Chevron Corp. (CVX) said the Spanish court where Repsol SA filed a lawsuit against it for entering into an agreement with YPF SA (YPF) to develop shale gas reserves in Argentina doesn’t have authority to rule on the deal.
“There is no basis for this lawsuit and any such suit, if brought forward, would be unproductive,” James Craig, a spokesman for Chevron’s African and Latin American operations, said in an e-mailed statement sent to Bloomberg. “Courts in Spain do not have jurisdiction in this matter and Chevron stands by the legitimacy of its memorandum of understanding with YPF.”
Two months after San Ramon, California-based Chevron signed a memorandum of understanding with Buenos Aires-based YPF to study tapping aging wells in the Vaca Muerta shale formation, Repsol sued Chevron in Mercantile Court in Madrid for allegedly “commercial unloyalty,” a spokesman from the Madrid-based company said on Nov. 19. The filing of the suit couldn’t be verified because phonecalls to the court weren’t answered.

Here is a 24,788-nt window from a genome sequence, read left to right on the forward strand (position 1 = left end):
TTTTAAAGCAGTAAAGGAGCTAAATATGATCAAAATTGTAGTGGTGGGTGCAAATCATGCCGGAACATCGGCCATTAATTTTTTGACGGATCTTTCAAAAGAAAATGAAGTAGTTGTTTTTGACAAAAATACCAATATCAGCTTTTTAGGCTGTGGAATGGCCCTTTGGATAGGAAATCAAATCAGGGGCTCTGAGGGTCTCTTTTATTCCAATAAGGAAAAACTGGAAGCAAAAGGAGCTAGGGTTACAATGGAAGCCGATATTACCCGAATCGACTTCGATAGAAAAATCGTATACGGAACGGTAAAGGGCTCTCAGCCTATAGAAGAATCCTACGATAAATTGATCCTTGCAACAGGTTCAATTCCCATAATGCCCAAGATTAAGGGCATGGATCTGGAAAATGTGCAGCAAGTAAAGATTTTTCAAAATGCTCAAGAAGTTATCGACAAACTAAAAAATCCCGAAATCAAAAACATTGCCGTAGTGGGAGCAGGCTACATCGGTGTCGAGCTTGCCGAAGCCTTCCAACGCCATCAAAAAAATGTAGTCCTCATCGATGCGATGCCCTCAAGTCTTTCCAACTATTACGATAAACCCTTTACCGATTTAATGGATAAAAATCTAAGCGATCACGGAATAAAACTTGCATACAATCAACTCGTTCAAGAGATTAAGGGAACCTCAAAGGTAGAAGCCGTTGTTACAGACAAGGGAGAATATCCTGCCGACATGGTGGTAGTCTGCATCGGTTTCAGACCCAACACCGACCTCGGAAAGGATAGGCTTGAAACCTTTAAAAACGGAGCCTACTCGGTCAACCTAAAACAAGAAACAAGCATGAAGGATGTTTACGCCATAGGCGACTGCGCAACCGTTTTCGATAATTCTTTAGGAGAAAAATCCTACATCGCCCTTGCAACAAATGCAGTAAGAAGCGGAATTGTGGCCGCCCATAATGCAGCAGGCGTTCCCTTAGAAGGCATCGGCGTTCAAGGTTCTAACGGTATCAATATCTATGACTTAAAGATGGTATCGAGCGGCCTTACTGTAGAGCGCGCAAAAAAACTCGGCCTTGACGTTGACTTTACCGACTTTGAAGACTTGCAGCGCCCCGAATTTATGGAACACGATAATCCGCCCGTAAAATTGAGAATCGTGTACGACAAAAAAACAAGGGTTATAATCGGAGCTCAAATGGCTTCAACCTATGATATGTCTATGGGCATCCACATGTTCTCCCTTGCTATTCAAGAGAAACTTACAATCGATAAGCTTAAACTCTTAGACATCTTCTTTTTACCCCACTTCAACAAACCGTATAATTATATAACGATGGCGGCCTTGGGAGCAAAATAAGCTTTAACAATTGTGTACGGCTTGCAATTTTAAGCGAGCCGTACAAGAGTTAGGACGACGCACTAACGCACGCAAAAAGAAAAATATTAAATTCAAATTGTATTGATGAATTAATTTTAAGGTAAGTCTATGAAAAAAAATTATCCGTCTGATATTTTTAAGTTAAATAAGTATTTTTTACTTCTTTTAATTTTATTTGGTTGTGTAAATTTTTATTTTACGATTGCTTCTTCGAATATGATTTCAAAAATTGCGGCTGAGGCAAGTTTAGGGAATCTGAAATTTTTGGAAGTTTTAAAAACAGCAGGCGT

Chevron hasn’t been served with any legal action, Craig said. “Chevron remains hopeful that a needless judicial proceeding can be averted,” Craig said. Alejandro Di Lazzaro, a YPF spokesman, declined to comment on the suit.
Vaca Muerta, a Connecticut-sized area located in the western Argentine province of Neuqeun, contains the equivalent of more than 23 billion barrels of oil.
YPF is seeking a partner to invest $4.5 billion as part of a $37.2 billion five-year expansion, according to the document.
Repsol is also seeking $10.5 billion in compensation from the Argentine government for the expropriation of a majority stake of YPF, which the Spanish company says was illegal.
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